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What is a talibe?

A talibe hasn’t always had a negative connotation. For years, a talibe was simply a young boy sent to study the Quran. However, in the last 20 or so years, the term now describes young boys (ages 5-18) in Senegal and West Africa who beg on the streets for days on end for money, rice, and sugar to bring back to their master. They generally receive little-to-no education, are beaten and chained if they do not meet their daily quotas, and are largely forgotten by their families. Upon leaving the schools, they are commonly referred to as “lost causes” due to their physical and psychological damage as well as the minimal education they received.

Why do their families send them away?

The decision to send a child, and sometimes siblings, away to a daara is often a simple matter of economics for parents: their absence means one less mouth to feed in a large family—a family oftentimes with as many as 10 children. While the hope is their decision will benefit their child, once they are gone it becomes an out of sight, out of mind situation. Unfortunately, this means the young boys are often forgotten by their families. One of the biggest obstacles talibes face—even those rescued from corrupt Quranic schools—is assimilation back into their family. In some cases, the shattered trust cannot be repaired, and the sense of abandonment leads the talibes to withdraw from their families and from a social life altogether.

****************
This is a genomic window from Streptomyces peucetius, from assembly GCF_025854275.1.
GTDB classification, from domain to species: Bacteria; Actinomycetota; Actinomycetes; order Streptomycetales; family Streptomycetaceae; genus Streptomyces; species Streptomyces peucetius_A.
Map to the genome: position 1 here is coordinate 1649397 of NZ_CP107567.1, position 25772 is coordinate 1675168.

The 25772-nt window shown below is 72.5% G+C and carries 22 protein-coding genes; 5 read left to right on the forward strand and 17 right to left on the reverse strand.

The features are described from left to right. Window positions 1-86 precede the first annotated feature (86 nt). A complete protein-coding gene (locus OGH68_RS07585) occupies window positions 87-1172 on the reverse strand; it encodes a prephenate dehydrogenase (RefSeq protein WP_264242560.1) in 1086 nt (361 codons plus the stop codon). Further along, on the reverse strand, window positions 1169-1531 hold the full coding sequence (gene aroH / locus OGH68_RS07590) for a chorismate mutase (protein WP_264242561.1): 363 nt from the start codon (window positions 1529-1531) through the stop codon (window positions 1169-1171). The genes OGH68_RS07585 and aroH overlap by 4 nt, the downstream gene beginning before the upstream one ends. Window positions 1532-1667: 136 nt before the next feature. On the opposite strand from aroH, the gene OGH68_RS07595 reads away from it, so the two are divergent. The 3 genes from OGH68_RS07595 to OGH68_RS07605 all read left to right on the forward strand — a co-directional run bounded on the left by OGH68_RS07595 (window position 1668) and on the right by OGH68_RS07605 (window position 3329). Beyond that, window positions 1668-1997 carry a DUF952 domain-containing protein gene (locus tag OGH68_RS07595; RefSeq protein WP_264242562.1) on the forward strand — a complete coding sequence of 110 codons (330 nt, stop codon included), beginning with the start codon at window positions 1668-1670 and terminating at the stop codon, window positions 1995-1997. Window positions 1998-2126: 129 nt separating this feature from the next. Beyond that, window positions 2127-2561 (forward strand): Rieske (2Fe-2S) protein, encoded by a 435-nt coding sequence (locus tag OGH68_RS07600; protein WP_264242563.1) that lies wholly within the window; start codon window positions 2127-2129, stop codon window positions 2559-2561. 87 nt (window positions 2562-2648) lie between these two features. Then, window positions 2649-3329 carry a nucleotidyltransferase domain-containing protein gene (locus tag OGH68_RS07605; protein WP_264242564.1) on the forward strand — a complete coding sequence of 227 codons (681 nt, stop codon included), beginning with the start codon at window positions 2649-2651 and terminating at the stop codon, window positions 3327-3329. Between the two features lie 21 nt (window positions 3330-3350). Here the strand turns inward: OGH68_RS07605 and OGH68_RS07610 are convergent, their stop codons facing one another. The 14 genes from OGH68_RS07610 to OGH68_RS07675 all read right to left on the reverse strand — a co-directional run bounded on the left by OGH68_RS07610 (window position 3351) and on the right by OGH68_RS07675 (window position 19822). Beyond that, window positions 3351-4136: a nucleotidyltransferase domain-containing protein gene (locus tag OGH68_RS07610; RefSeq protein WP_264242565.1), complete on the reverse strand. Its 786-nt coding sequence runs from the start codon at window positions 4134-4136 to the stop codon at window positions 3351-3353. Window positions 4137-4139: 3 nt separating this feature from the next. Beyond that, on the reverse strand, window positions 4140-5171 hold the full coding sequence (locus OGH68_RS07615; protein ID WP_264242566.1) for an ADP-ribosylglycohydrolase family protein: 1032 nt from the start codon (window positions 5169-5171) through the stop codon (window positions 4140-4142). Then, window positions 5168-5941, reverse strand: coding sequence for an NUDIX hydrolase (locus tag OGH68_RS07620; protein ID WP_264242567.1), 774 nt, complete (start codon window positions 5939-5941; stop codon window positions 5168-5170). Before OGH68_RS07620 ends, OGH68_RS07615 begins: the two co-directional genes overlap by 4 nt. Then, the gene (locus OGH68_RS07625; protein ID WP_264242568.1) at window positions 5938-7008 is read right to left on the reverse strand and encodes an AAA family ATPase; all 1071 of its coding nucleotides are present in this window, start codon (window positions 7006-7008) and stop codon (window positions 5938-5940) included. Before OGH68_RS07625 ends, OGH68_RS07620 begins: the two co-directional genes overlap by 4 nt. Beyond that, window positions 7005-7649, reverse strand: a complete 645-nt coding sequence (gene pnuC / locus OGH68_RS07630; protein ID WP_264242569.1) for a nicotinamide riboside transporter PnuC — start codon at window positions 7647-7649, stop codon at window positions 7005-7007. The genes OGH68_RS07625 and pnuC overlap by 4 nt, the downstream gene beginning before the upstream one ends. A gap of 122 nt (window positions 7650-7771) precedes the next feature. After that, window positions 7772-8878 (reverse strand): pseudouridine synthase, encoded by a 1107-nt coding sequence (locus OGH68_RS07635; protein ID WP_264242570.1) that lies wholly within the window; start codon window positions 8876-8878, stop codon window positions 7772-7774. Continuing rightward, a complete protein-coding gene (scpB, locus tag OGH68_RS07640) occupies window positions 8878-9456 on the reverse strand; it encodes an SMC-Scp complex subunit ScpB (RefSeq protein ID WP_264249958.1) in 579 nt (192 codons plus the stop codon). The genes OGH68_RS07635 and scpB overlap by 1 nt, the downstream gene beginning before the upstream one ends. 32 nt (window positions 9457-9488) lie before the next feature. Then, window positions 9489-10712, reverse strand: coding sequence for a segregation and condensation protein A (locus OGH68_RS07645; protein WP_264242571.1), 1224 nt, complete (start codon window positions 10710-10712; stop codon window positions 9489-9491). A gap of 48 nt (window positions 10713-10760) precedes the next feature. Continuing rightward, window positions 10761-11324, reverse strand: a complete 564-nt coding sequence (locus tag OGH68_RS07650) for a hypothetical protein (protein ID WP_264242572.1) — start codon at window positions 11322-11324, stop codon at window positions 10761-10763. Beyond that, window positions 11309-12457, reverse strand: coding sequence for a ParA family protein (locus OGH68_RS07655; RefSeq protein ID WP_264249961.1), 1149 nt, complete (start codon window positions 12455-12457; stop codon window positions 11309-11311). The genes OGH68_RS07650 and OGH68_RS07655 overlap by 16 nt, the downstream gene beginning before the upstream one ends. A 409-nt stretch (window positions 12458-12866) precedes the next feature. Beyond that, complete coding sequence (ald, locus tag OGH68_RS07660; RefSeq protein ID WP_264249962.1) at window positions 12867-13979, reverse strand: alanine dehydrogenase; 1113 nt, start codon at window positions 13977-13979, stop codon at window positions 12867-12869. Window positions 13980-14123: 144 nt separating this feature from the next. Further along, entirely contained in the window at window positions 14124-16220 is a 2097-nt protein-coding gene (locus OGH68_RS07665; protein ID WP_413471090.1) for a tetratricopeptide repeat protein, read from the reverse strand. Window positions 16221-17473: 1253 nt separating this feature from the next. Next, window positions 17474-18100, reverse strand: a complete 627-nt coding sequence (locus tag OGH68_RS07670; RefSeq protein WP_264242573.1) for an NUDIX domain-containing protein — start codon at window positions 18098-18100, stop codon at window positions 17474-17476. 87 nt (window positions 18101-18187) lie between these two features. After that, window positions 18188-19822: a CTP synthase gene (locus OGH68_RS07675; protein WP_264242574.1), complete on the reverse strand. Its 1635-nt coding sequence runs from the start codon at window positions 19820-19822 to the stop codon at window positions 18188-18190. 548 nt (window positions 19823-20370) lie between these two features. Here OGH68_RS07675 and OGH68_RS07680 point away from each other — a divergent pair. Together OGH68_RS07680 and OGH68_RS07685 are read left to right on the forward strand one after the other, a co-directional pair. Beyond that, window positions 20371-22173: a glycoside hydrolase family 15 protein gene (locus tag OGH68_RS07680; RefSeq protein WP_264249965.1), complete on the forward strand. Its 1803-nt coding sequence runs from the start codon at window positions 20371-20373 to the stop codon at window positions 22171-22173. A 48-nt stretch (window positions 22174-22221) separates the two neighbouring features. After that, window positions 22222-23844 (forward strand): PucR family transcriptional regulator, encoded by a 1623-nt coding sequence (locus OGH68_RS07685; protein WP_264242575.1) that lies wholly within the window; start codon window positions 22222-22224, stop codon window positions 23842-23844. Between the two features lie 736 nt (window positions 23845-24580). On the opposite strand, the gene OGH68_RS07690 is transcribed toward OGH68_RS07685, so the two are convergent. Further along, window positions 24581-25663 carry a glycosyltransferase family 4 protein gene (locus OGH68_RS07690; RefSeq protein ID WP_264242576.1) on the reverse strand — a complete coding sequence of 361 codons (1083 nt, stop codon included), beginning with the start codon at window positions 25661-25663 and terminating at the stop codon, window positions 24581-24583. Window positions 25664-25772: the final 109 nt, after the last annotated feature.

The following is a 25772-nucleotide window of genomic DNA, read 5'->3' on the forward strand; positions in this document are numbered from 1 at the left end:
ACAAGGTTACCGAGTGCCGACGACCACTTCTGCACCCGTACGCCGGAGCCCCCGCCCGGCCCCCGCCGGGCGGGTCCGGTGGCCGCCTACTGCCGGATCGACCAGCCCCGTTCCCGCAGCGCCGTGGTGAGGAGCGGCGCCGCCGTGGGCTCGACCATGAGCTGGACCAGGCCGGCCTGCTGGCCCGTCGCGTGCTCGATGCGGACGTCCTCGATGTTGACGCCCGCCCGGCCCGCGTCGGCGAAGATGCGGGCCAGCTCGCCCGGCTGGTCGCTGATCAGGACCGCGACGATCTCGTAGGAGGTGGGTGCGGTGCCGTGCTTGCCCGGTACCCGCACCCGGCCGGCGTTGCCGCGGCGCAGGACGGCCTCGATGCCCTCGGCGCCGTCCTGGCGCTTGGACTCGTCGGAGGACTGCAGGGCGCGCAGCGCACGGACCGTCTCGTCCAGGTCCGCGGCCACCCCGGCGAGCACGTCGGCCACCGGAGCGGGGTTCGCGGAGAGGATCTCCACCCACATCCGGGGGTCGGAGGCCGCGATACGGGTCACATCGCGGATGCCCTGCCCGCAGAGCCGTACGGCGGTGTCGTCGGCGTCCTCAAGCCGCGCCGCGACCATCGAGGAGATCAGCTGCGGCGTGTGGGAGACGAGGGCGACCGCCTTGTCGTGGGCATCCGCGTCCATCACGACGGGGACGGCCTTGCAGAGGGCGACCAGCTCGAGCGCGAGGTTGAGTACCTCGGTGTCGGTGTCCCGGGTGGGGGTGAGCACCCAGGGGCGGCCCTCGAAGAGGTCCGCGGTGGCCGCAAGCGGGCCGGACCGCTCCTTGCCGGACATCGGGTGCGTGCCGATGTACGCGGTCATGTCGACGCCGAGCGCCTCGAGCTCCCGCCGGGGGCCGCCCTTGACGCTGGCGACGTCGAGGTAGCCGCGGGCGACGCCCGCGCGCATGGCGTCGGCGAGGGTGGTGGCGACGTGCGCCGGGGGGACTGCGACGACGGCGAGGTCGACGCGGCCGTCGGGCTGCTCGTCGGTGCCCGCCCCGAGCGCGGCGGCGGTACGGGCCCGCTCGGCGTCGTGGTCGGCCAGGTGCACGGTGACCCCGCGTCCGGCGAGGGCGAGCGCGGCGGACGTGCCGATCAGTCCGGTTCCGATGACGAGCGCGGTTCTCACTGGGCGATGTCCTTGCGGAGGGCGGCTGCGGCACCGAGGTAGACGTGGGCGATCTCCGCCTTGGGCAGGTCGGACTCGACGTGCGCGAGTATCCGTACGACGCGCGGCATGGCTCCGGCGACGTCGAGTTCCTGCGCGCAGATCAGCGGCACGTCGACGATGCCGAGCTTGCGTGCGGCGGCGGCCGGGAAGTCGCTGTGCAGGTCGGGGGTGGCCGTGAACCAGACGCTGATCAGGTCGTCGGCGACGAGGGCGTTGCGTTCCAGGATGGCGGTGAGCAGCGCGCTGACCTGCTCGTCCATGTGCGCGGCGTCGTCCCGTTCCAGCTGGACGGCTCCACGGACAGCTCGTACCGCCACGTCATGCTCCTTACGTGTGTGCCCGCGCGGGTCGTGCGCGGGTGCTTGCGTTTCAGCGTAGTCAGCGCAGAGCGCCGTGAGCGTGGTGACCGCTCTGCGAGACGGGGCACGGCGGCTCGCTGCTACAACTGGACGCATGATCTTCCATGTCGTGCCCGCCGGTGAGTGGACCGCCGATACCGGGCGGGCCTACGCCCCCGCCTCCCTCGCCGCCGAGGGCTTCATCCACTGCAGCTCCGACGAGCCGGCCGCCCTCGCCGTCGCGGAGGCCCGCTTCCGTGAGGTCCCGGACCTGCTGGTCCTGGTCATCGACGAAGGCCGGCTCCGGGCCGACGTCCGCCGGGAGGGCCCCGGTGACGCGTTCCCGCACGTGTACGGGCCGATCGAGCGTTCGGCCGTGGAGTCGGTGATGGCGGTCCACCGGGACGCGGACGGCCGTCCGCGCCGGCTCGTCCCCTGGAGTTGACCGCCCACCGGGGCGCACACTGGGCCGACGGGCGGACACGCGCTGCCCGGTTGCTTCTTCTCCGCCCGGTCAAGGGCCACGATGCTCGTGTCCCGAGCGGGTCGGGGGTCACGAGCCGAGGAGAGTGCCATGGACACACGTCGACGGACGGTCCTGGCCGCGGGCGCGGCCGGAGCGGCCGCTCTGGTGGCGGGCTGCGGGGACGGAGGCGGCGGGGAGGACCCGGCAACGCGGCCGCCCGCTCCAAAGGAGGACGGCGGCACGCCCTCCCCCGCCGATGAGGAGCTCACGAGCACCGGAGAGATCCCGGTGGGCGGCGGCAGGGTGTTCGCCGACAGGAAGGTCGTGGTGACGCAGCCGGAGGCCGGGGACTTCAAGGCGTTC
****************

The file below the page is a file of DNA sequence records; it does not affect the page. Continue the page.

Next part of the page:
What is the government doing about it?

Until recently, the Senegalese government has done very little to combat the issue of forced begging and child exploitation by faux-marabouts. According to Human Rights Watch, in 2016 the Senegalese government enacted a program to remove the talibes from the streets, a program in French known as “the retrait.” Initially, the project helped pick up more than 1,500 talibes from the streets of Dakar and brought them to shelters. However, one year later the talibe numbers remained extremely high. With nowhere else to turn, hundreds of talibes found themselves back at their original daaras with their abusive masters. The program also failed to initiate any meaningful investigations or prosecutions of the corrupt Quranic teachers suspected of forced begging and abuse.

How can I help?

Monetary donations are the best means to aid in the recovery of the talibes. Structuring their education through safe learning and living environments is the single-most important element in their rehabilitation. Simply freeing them from corrupt and abusive situations does not eliminate the chances of them gravitating back to their abusive teachers or turning to a life on the streets. Love1Talibe’s focus is to build the infrastructure to create these safe places and begin the process of rehabilitation and integration back into society. Your donations will be used to procure the resources for these young boys to learn a trade and life skills via a safe living space for them to mature and, most importantly, be kids again!


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